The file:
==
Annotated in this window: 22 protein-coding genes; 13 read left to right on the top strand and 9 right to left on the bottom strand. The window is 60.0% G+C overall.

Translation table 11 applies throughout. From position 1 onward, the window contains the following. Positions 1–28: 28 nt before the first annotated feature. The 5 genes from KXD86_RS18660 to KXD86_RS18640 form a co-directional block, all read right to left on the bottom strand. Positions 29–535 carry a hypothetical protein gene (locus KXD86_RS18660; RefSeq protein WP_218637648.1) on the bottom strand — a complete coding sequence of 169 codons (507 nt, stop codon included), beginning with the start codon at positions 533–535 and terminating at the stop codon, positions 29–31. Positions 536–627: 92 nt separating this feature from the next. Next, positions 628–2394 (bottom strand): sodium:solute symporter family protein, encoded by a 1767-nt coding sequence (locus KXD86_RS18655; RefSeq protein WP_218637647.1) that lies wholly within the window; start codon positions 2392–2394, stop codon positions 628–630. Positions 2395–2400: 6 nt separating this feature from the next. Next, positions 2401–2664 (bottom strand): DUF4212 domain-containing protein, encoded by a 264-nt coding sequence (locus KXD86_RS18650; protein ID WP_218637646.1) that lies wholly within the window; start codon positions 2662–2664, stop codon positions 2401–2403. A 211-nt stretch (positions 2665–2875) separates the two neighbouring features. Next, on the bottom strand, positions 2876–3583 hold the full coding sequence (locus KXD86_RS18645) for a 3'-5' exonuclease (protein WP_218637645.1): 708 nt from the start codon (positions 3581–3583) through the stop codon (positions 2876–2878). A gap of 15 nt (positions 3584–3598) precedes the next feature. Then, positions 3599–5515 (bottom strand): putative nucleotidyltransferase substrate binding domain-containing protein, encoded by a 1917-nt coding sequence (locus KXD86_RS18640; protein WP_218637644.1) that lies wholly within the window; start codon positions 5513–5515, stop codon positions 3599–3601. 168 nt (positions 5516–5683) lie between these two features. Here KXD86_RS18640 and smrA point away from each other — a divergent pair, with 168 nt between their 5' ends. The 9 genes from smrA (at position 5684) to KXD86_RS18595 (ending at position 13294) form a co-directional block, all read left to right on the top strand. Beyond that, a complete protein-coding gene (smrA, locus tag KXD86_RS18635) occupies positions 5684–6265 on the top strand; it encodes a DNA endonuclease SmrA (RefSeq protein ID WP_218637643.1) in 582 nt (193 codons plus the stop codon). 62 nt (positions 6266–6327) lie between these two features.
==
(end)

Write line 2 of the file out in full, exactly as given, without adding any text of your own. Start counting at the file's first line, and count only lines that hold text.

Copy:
Translation table 11 applies throughout. From position 1 onward, the window contains the following. Positions 1–28: 28 nt before the first annotated feature. The 5 genes from KXD86_RS18660 to KXD86_RS18640 form a co-directional block, all read right to left on the bottom strand. Positions 29–535 carry a hypothetical protein gene (locus KXD86_RS18660; RefSeq protein WP_218637648.1) on the bottom strand — a complete coding sequence of 169 codons (507 nt, stop codon included), beginning with the start codon at positions 533–535 and terminating at the stop codon, positions 29–31. Positions 536–627: 92 nt separating this feature from the next. Next, positions 628–2394 (bottom strand): sodium:solute symporter family protein, encoded by a 1767-nt coding sequence (locus KXD86_RS18655; RefSeq protein WP_218637647.1) that lies wholly within the window; start codon positions 2392–2394, stop codon positions 628–630. Positions 2395–2400: 6 nt separating this feature from the next. Next, positions 2401–2664 (bottom strand): DUF4212 domain-containing protein, encoded by a 264-nt coding sequence (locus KXD86_RS18650; protein ID WP_218637646.1) that lies wholly within the window; start codon positions 2662–2664, stop codon positions 2401–2403. A 211-nt stretch (positions 2665–2875) separates the two neighbouring features. Next, on the bottom strand, positions 2876–3583 hold the full coding sequence (locus KXD86_RS18645) for a 3'-5' exonuclease (protein WP_218637645.1): 708 nt from the start codon (positions 3581–3583) through the stop codon (positions 2876–2878). A gap of 15 nt (positions 3584–3598) precedes the next feature. Then, positions 3599–5515 (bottom strand): putative nucleotidyltransferase substrate binding domain-containing protein, encoded by a 1917-nt coding sequence (locus KXD86_RS18640; protein WP_218637644.1) that lies wholly within the window; start codon positions 5513–5515, stop codon positions 3599–3601. 168 nt (positions 5516–5683) lie between these two features. Here KXD86_RS18640 and smrA point away from each other — a divergent pair, with 168 nt between their 5' ends. The 9 genes from smrA (at position 5684) to KXD86_RS18595 (ending at position 13294) form a co-directional block, all read left to right on the top strand. Beyond that, a complete protein-coding gene (smrA, locus tag KXD86_RS18635) occupies positions 5684–6265 on the top strand; it encodes a DNA endonuclease SmrA (RefSeq protein ID WP_218637643.1) in 582 nt (193 codons plus the stop codon). 62 nt (positions 6266–6327) lie between these two features.